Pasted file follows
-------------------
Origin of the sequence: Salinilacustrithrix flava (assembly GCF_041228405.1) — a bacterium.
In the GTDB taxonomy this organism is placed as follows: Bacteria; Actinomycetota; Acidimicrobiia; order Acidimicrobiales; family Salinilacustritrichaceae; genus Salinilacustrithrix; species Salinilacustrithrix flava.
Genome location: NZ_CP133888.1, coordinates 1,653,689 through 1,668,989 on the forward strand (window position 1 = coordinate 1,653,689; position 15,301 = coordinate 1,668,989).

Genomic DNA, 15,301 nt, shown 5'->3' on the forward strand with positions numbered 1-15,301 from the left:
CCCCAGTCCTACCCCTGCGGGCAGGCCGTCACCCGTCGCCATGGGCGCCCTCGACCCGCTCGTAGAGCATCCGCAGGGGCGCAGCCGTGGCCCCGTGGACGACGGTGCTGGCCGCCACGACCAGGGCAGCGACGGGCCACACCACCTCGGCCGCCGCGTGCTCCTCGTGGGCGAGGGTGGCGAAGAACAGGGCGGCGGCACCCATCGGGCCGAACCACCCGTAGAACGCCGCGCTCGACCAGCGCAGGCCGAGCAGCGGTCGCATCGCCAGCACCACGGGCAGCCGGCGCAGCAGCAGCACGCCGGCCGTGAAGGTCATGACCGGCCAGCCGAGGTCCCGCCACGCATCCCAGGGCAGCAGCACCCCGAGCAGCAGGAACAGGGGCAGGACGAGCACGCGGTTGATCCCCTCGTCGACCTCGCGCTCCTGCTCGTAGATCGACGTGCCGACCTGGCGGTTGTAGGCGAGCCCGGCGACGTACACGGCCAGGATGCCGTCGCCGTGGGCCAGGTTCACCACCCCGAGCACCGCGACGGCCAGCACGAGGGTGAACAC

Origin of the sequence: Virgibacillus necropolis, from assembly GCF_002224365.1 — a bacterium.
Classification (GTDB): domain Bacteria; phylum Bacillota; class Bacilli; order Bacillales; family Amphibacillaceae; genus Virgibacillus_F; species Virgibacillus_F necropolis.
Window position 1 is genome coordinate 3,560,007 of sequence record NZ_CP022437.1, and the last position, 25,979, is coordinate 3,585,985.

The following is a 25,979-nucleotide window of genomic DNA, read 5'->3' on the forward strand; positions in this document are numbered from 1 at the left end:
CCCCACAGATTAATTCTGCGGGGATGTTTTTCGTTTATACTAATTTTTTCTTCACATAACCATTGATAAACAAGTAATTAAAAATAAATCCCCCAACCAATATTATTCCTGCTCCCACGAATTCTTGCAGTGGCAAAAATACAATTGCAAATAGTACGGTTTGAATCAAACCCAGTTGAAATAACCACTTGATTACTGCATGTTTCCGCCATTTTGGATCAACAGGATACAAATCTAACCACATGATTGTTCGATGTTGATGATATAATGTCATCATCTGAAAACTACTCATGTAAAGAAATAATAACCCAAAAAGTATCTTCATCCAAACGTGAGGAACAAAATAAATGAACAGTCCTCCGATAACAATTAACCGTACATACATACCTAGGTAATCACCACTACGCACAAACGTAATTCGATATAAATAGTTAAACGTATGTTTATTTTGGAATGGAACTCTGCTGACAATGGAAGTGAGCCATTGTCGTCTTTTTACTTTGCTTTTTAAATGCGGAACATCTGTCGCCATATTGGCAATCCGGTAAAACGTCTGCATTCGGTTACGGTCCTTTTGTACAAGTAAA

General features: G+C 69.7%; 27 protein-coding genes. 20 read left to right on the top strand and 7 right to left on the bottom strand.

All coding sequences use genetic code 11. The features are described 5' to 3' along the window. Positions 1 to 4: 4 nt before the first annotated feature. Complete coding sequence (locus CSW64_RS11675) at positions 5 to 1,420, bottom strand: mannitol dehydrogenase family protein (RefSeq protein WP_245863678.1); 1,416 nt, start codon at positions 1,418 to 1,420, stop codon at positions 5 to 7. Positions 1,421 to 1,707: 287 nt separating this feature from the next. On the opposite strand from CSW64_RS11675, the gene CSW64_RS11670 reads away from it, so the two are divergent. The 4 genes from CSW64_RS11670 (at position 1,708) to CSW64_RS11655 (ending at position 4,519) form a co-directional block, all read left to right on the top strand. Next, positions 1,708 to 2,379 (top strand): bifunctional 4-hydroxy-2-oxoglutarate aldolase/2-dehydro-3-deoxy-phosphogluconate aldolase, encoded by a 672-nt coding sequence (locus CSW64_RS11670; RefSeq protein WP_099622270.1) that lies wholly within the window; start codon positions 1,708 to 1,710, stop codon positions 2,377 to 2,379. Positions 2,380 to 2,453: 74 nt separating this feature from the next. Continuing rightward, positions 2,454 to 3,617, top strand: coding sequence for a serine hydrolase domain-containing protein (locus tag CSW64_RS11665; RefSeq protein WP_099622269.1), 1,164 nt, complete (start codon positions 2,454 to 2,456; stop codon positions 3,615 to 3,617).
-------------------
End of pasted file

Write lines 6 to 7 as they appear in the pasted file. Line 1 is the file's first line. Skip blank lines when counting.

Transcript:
Origin of the sequence: Virgibacillus necropolis, from assembly GCF_002224365.1 — a bacterium.
Classification (GTDB): domain Bacteria; phylum Bacillota; class Bacilli; order Bacillales; family Amphibacillaceae; genus Virgibacillus_F; species Virgibacillus_F necropolis.